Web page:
This example was in working condition which was lovely to see (even though I am a restorer I still appreciate an original machine) the tinwork was bent and rotten in places but this added to the appeal. The dash was simple containing just one gauge! The decals were still extremely good, which included the original emblem (which I championed in my article) sitting proud on the rear chute. The engine looked to be what was normally found in a Fordson Major, the Simms' pump was clearly seen first, then the familiar Ford engine block.

This one is owned by local Claas dealers Morris Corfield & Co and was believed to be the first self propelled combine working in Shropshire. It was delivered to Joe Rowson of Charlecote Farm, which ironically is the neighbouring farm to the Burwarton Show ground. It was used mostly by Joe's son-in-law George Green, upon the sale of Joe's equipment George bought the Claas SFB and used it extensively doing in excess of 200 acres a year until very recently.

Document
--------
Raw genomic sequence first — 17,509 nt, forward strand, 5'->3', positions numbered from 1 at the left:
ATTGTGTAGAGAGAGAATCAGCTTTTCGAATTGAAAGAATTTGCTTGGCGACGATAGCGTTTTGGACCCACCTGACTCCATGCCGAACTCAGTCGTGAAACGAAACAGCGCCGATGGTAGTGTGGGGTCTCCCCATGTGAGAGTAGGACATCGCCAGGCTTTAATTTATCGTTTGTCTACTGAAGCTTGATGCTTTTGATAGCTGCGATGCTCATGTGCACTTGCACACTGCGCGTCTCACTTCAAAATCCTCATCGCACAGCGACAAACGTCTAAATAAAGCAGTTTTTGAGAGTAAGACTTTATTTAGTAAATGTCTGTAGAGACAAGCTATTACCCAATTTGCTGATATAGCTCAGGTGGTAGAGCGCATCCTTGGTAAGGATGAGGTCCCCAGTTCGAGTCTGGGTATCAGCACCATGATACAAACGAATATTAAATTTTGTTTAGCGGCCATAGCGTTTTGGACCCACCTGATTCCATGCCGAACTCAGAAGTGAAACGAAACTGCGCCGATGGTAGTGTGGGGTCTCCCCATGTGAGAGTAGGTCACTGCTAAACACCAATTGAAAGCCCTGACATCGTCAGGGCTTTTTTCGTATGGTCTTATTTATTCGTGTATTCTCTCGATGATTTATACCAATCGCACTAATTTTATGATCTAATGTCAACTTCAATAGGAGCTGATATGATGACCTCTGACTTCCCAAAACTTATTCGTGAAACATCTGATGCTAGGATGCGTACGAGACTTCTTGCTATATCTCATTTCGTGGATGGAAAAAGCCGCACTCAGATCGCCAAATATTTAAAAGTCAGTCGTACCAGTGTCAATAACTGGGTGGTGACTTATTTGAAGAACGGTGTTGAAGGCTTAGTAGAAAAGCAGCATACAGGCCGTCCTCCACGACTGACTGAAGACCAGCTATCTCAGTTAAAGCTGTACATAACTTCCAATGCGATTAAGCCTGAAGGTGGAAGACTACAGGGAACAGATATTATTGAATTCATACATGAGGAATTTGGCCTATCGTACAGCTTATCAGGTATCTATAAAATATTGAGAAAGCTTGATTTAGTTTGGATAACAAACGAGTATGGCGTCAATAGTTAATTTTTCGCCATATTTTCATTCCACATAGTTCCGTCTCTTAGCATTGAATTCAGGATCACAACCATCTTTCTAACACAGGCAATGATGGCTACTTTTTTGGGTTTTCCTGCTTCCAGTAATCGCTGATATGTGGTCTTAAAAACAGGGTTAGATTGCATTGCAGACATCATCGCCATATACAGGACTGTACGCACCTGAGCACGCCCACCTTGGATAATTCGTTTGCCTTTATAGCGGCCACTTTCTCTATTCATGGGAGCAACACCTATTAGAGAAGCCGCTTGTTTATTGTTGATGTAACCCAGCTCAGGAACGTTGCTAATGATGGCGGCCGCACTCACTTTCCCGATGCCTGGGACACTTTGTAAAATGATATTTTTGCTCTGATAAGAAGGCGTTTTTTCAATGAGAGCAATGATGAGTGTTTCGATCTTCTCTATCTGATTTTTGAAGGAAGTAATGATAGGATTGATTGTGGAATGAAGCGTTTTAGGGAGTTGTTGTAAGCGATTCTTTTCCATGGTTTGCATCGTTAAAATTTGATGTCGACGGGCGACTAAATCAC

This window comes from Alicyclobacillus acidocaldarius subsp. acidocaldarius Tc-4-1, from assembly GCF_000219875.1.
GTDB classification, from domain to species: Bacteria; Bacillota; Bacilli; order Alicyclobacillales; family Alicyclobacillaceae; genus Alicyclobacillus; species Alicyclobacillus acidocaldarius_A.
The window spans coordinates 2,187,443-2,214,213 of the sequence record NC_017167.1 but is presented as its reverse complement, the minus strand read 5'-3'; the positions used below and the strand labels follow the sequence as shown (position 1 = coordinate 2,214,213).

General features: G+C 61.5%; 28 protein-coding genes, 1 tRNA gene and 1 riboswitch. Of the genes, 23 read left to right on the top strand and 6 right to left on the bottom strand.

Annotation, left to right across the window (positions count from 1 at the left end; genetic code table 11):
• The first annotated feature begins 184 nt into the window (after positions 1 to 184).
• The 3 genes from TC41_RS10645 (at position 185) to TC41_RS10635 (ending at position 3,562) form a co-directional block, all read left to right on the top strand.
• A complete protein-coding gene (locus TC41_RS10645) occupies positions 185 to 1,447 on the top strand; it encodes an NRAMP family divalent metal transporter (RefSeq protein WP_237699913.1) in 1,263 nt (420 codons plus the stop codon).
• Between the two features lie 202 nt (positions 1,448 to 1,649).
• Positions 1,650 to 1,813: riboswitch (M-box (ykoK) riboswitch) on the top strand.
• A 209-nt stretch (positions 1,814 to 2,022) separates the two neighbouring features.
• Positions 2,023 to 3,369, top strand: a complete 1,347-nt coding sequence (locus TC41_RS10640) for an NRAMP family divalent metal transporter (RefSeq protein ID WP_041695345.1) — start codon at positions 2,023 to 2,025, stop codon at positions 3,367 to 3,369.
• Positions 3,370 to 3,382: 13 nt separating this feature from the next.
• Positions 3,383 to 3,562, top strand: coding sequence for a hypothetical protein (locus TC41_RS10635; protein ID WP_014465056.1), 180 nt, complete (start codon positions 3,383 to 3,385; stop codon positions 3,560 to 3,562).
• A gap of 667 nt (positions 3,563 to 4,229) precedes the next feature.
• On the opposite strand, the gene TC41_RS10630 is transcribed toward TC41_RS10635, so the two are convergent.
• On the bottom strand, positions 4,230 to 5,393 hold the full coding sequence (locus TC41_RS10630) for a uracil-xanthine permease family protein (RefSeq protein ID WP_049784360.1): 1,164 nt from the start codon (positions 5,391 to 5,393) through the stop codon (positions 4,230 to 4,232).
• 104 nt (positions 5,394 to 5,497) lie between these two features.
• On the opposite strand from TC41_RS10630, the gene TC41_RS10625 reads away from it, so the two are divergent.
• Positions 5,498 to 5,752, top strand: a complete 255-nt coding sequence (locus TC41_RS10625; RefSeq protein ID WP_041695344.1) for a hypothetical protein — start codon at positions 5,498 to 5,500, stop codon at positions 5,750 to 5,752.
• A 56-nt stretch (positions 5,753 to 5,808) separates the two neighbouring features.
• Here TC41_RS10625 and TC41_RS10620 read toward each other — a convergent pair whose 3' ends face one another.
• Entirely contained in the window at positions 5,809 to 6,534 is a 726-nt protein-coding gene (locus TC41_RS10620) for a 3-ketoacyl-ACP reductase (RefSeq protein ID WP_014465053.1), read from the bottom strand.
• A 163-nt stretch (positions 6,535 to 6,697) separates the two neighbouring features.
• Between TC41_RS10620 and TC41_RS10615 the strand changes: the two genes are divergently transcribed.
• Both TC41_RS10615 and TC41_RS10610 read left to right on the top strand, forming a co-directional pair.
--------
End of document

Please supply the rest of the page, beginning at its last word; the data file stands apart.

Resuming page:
Sadly in July 2010, just a month before the Burwarton show, George Green passed away, so Morris Corfield thought it would be a fitting tribute to bring the SFB and display it in his honour. Even though it isn't

Claas Matador For Sale

a Matador the shape is very reminiscent of this and many other Claas combine of the late 1950s to late 1960s - before the badges, colour and of course shape changed at the start of the 1970s. Seeing this SFB bought back many memories of seeing John Styles use Ken Briggs' Claas in the fields at Trimpley as a kid in 1982.